Olden Days, Golden Days
SHOPTALK: Atop the desk at the shop this week is a pic of the Vermilion Grange parade float that was likely taken during Vermilions Centennial parade in 1937. I’ve no idea what image the float is representing. Nor do I recognize any of the persons on it. But they were “feeding the world”.
The pic on my home computer is a portrait of the Wittmer family of Brownhelm, Ohio. Several years ago Nuggie Cook loaned me a photo album that I believe once belonged to local photographer Rudy Moc and I scanned all the pictures in it. There were perhaps 50 or more photos – and this was one. The family migrated from Bavaria during the mid 19th century. The patriarch of the family, Rudolph, was born there in 1810. His wife, Phebe, was born there in 1824.
The Wittmer’s son, John, whose with his family is pictured here, was born in Brownhelm in 1843. His wife, Christina Hahn, was born in Vermilion in 1847. Their oldest son, George, was born here in 1868; Edward in 1870; Albert in 1878; and Vera in 1886.John died in 1927; son Edward in 1931. I was unable to find a death date for Christina.
In this pic Vera appears to be about 17 or 18 years old. Consequently I’d date this photo to have been taken to around 1903-04.
THANK HEAVEN FOR MODERN MEDICINE: I am finally getting back to near normal following having a terrible cold and a severe attack of bursitis in my hip and shoulder.
The cold left me with an ear infection that took away my hearing in one ear. And the bursitis made sleep a painful ordeal. The only time I was comfortable was while standing.
Thank heaven for modern medicine. A hundred years ago I’d probably have been confined to my bed for months.
SKETCHES: The book I am currently working on will be called “Sketches”. In truth they’re not really biographies. If anything, they’re closer to being obituaries – except they’re not. They are sketches of personalities in Vermilions past. I hope to have the book to the publisher in a week or two.
A 4-man team of church guys (George Spreng, Jack Johnson, Larry Howell, and myself) will be preparing and serving a wonderful French Toast breakfast from 7:30 to 10 AM. This is, beyond the shadow of any doubt, the very best French Toast you’ll ever have – and that’s no lie.
You don’t have to be a member of the church to attend the breakfast. We welcome all. The price is what you think it’s worth (i.e. a “free-will offering”).
So put it on your calendars and join us. You won’t regret it.
FOR VHS CLASSES '63-'64-'65: The date of the 1963-64-65 VHS Class(s) Reunion this coming summer is August 16 at German’s Villa Banquet Hall in (where else?) Vermilion. For more info the best bet would be to email – Ruthie Bauman Tanner. Merci.
NEW MUSUEM SCHEDULE: Beginning now the museum will be open six days a week from 11 AM to 3 PM. We will be closed on Sundays and Holidays.
Private tours during those hours and during the evening can be arranged by calling the museum, or stopping in to see us.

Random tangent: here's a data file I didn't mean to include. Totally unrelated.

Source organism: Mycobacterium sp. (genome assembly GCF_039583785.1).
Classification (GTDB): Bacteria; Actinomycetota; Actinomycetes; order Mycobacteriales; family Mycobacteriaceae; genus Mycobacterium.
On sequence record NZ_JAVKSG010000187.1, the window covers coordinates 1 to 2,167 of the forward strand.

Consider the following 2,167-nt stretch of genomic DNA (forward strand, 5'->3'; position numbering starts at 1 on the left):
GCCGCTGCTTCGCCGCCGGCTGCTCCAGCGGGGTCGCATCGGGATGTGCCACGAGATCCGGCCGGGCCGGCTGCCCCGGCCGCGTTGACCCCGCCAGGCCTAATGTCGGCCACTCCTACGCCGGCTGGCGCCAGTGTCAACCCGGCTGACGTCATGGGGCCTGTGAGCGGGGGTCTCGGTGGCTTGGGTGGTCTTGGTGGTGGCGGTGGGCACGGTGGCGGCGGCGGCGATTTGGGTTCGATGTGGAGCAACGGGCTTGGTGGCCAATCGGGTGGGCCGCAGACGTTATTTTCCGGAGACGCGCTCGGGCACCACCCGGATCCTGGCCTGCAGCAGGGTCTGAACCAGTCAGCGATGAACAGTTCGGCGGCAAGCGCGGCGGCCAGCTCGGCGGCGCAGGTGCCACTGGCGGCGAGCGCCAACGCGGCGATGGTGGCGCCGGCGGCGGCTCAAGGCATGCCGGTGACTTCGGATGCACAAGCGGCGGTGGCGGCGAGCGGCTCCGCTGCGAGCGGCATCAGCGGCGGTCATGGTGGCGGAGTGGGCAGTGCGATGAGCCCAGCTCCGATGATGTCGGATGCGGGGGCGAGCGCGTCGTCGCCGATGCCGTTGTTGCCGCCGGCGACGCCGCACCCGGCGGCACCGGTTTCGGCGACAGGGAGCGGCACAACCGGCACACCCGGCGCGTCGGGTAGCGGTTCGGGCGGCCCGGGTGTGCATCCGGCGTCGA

FIVE-OH-ONE-CEE-THREE: The museum is a 501(c)(3) organization. Consequently, all donations to the museum are tax deductible. This is retroactive to November of 2011.
VISITING HOURS: We are located at 727 Grand Street in Vermilion across the street from Vermilion's historic E&R Church. The museum is open Monday thru Saturday from 11 AM to 3 PM. A small admission donation of $3 (for adults) is requested. Children accompanied with an adult will be admitted free. For Special Tours call: 440-967-4555.
We are closed on Sundays and holidays.
MEMBERSHIPS: Memberships to the VERMILION NEWS PRINT SHOP MUSEUM are now available. Funds generated will go toward the aforementioned renovations and maintenance of the shop.
If you would like to become a member the VNPSM you can send a check or money order to:
Vermilion Print Shop Museum727 Grand Street Vermilion, Ohio 44089440.967.4555.
LIKE US ON FACEBOOK:Take the time to visit us on Facebook. Click on the badge below and stop in. We'll keep adding pix as we go along. If you're in the area come on in. I try to be there in the a.m. most everyday. If you see a Chevy Silverado in the drive with the plate "MRCOOKR" stop by and see what's cooking.
Thumbing through an old VHS Anuual “Log” book last week I came across this pic in an ad at the back of the book.
The Sharpnack Chevrolet / Oldsmobile dealership certainly came a long, long way from its humble beginnings next to the Liberty Tavern – and across from the Ritter library.
I remember going into the showroom of the dealership in the Fall of the year when the new models were introduced. Today it’s hard to believe that anyone could have had such a dealership / garage in the building.
My, but those were good days.
IT’S A MATTER OF TIME: The property depicted in the accompanying image(s) has provided subject matter for this column several times in the past (VPJ 1-26-06, 3-16-06). These are, believe it or else, identical photographs. The major difference between them is time. It is. in fact, 50 some years in time. Today most folks recognize the property as the site of Vermilion's UCC Congregational Church.